Sports·THE BUZZER

Canada is out of contention at the World Cup — but what a ride

CBC Sports' daily newsletter looks on the bright side of Canada's return to the men's World Cup, which resulted in a quick elimination but delivered much excitement for the future.

Alphonso Davies' historic goal was a window to an exciting future

Alphonso Davies authored a landmark Canadian sports moment with his historic goal vs. Croatia. (Claudio Villa/Getty Images)

This is an excerpt from The Buzzer, which is CBC Sports' daily email newsletter. Stay up to speed on what's happening in sports by subscribing here.

When Alphonso Davies headed in Tajon Buchanan's pinpoint cross just 68 seconds into yesterday's match vs. Croatia, he gave Canada more than just its first-ever men's World Cup goal — he opened up the country's imagination. Four days earlier, Canadians had watched their upstart squad outplay second-ranked Belgium in an unjust 1-0 loss. And now it had taken barely a minute to grab the lead on the 2018 World Cup runner-up. What else was this Canadian team capable of? Could it upset No. 12 Croatia for its first-ever World Cup win? Advance out of its group? Win a match in the knockout round? For a moment, almost anything seemed possible.

It didn't last, of course. Over the next half hour, it became painfully obvious that the Croatians were operating on a higher plane. Powered by a dominant midfield, they began picking Canada apart until the inevitable-seeming equalizer found the net in the 36th minute. By halftime it was 2-1, and the contest pretty much ended when forward Andrej Kramaric scored his second goal of the match in the 70th minute. The 4-1 final score looked bad. But it felt like it could have been even worse. Canada got schooled. And got the boot. With their second loss in two matches, the Canadians became the second team in the tournament (after interloping host Qatar) to be mathematically eliminated from contention for the knockout stage.

That's a kick in the teeth, for sure. But there's a lot to be glad about. This is all gravy, remember? Back in June 2021, Canadian soccer fans were pretty fired up just to have beaten Haiti to advance to the final round of CONCACAF qualifying for the first time since 1998. The team looked promising, but no one at that time dreamed Canada's path would lead all the way to Qatar. A reasonable objective was to put up a good fight and lay the groundwork for 2026. By then, maybe the young core of Davies (still only 22 today) Jonathan David (also 22) and Stephen Eustaquio (25) would form the foundation of a viable World Cup team when Canada co-hosts with the United States and Mexico.

Instead, we witnessed a quantum leap as Canada surpassed those traditional regional powers to finish atop the CONCACAF qualifying table and earn its first World Cup berth in 36 years. Any fears that this rising but green squad would be embarrassed on sports' biggest stage disappeared last week when they pushed Belgium to the limit, proving to the world that Canada belongs here. Then, yesterday, we got to witness the country's first-ever men's World Cup goal. Sure, things fell apart from there, but not even the humbling blowout defeat to Croatia can take that moment away. It's part of Canadian sports history now. And a window to an exciting future.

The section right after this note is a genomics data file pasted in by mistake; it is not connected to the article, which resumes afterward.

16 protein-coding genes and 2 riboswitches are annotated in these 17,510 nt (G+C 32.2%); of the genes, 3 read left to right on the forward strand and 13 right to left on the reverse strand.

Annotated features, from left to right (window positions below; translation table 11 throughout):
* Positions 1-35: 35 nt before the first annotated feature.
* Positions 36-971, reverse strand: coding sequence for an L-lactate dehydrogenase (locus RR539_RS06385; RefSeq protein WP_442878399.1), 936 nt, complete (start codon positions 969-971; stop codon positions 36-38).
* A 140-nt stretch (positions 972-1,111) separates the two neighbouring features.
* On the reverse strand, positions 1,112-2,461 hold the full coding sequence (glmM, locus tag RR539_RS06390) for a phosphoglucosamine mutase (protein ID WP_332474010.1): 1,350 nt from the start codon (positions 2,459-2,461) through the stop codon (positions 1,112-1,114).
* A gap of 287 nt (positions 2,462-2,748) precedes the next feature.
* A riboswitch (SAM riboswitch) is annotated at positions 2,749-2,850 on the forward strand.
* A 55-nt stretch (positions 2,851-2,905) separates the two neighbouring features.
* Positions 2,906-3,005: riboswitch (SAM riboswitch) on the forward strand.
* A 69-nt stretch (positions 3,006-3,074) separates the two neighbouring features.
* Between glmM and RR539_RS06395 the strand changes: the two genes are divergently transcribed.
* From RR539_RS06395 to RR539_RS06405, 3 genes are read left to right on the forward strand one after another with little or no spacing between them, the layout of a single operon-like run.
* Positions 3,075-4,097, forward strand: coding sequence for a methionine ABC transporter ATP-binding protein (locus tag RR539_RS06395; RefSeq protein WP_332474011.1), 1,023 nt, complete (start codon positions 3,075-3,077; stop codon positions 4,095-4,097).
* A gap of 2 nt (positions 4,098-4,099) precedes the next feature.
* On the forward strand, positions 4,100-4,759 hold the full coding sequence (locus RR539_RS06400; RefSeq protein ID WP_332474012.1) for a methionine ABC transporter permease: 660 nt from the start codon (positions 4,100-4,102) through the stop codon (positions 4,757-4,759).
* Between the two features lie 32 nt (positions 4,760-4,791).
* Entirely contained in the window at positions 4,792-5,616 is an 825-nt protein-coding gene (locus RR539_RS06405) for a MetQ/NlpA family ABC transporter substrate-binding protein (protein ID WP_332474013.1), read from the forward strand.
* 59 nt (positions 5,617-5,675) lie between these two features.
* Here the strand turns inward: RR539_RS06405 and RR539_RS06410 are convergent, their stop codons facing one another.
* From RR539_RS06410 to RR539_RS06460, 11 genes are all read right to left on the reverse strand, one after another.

Oh, and this team isn't quite done yet. Canada will play its final match of the Qatar World Cup on Thursday at 10 a.m. ET vs. Morocco. There's still something to play for: a win or draw would give Canada its first-ever point(s) in a men's World Cup. It'll be a tough job against a surprising Moroccan team that's tied for top spot in the group after earning a draw vs. Croatia and then defeating shaky Belgium 2-0 yesterday. Read more about the Canada-Morocco matchup here.

Today's World Cup results:

Title favourite Brazil became the second team to advance to the knockout stage (after defending champion France) by beating Switzerland 1-0 on a late goal by Casemiro. The five-time champs were without superstar forward Neymar and defender Danilo, both out with ankle injuries suffered in Brazil's opening 2-0 win over Serbia. It's still unclear when (or even if) Neymar will return in this tournament. Read CBC Sports soccer correspondent Chris Jones' story on the brilliant Brazilians here.

Portugal also booked a spot in the next round by beating Uruguay 2-0. Bruno Fernandes scored twice in the second half, including a late penalty kick that sealed the victory.

Elsewhere, Serbia and Cameroon played to a 3-3 draw while Ghana defeated South Korea 3-2. Read more about today's matches here.

Tomorrow's matches:

It's crunch time now as we move into the third and final group-stage match for each team. Tuesday's contests are Ecuador vs. Senegal (10 a.m. ET), the Netherlands vs. Qatar (10 a.m. ET), Iran vs. the United States (2 p.m. ET) and Wales vs. England (2 p.m. ET).

Iran vs. the U.S. is the one to watch for a variety of reasons. The Iranians sit second in Group B with three points — one ahead of the Americans, who need a win or they're out. A draw will probably get Iran through, barring a Wales upset of group leader England. The Iran-U.S. contest is also politically charged after the U.S. Soccer Federation displayed the Iranian flag on social media without the emblem of the Islamic Republic. The American team said it had no part in the move, which the USSF said was made to show "support for the women in Iran fighting for basic human rights." Iran filed a complaint with FIFA while a state-aligned news agency called for the U.S. to be kicked out of the tournament. Read more about the controversy here.

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